By Julia Edwards
WASHINGTON (Reuters) - Fifteen Chinese nationals living in the United States have been charged with developing a fraud scheme in which impostors took college entrance exams including the SAT, the Justice Department said on Thursday.
Conspirators used counterfeit Chinese passports to trick test administrators into thinking they were the person who would benefit from the test score, a federal grand jury charged.
Between 2011 and 2015, mainly in western Pennsylvania, the test takers recorded scores on the Scholastic Aptitude Test (SAT), the Test of English as a Foreign (TOEFL) and the Graduate Record Examination (GRE), which were used to gain entrance to graduate school under false names, according to the Justice Department statement.
U.S. Attorney for the Western District of Pennsylvania David Hickton said the beneficiaries secured "fraudulently obtained admissions to American institutions of higher education."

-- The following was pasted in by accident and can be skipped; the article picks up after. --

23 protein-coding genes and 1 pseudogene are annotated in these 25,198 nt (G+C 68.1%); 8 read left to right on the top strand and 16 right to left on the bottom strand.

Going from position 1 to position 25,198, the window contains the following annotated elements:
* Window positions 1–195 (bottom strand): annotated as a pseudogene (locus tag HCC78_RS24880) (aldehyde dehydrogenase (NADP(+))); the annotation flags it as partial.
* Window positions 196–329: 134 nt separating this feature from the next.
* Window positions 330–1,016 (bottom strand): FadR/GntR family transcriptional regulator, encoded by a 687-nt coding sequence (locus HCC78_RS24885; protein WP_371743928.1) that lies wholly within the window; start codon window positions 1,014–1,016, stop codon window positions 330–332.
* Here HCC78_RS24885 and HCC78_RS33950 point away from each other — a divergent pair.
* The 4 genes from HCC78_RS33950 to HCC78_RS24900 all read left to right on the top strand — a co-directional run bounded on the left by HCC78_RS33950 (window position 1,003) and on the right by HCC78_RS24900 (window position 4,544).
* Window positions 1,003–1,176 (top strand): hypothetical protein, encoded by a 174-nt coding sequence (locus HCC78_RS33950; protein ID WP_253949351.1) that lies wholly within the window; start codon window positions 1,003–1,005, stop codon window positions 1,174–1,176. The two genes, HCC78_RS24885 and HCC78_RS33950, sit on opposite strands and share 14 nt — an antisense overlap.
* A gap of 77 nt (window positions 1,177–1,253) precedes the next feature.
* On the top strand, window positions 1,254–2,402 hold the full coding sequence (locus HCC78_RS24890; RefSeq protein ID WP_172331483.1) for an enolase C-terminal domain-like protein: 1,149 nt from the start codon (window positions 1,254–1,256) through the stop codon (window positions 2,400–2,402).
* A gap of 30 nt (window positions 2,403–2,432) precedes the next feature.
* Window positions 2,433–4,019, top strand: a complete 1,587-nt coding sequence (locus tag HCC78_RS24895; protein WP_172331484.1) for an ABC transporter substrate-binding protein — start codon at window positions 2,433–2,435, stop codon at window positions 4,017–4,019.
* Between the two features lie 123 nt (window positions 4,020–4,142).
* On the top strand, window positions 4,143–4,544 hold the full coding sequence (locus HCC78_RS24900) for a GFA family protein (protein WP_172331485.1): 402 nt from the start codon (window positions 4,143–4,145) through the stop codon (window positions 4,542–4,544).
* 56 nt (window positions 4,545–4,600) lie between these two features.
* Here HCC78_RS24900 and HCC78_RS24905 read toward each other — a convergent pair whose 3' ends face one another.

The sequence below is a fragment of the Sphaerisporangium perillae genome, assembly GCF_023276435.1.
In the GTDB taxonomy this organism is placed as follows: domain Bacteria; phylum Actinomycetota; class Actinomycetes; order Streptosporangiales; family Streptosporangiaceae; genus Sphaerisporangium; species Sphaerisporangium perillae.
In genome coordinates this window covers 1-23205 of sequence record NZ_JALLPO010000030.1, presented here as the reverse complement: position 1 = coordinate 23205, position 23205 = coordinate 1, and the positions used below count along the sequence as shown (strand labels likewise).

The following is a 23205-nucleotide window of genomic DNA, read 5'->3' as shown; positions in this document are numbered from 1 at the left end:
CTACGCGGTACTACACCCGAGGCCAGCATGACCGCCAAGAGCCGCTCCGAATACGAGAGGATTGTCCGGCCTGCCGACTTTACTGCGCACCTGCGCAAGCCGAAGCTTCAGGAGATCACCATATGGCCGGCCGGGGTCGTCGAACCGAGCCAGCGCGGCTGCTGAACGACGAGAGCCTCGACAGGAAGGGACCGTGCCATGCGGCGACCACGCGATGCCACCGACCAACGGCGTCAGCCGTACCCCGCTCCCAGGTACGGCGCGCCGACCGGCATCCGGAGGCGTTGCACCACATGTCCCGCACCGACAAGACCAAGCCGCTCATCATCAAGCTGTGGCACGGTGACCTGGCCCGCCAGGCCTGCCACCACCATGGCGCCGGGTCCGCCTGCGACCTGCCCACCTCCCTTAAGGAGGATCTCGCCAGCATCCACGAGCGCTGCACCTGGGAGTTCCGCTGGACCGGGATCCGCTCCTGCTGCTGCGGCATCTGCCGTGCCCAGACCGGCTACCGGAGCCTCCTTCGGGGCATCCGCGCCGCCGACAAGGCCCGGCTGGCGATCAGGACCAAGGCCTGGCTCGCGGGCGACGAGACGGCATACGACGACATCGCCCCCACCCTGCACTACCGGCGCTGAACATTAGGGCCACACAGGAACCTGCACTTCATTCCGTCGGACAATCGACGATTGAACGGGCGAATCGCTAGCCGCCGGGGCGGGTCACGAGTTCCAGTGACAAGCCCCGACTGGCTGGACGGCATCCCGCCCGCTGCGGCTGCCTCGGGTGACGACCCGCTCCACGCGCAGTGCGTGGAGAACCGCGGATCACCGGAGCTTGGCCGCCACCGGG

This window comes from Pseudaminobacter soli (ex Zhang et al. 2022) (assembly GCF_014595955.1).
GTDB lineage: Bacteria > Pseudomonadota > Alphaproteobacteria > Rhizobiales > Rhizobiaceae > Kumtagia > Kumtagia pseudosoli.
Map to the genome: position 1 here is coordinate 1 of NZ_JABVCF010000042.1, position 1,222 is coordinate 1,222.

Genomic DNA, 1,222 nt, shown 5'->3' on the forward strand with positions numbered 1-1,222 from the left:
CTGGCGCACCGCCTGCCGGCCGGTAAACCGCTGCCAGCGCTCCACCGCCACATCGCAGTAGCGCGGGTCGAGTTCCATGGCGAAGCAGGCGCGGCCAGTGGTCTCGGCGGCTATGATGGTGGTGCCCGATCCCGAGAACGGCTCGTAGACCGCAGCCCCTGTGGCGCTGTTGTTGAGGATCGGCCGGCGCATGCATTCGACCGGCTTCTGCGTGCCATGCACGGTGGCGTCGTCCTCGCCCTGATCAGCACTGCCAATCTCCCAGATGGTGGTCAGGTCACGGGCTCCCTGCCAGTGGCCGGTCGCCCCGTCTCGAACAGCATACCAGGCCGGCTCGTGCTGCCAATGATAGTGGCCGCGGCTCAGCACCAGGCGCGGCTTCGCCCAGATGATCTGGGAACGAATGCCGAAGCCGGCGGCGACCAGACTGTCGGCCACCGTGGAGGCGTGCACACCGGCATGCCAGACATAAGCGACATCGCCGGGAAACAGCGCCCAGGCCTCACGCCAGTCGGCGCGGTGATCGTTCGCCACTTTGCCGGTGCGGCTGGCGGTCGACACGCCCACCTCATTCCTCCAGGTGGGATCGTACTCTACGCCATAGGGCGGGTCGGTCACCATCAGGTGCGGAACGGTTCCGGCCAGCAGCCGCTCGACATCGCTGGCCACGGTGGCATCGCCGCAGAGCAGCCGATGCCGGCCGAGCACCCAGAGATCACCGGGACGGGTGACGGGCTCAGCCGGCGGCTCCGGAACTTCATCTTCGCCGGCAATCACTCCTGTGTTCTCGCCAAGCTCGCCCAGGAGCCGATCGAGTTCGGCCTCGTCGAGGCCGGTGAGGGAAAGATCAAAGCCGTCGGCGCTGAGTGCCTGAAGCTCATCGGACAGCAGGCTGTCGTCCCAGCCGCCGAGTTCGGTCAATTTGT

Hickton said the students also cheated student visa requirements by using counterfeit Chinese passports.
"These students were not only cheating their way into the university, they were also cheating their way through our nation’s immigration system," said Special Agent in Charge John Kelleghan for Homeland Security Investigations of Philadelphia.
If convicted, the defendants face a maximum sentence of 20 years in prison, a fine of $250,000 or both for each count of wire and mail fraud. Conspiracy charges carry an additional five year maximum sentence.
(Reporting By Julia Edwards; Editing by Doina Chiacu)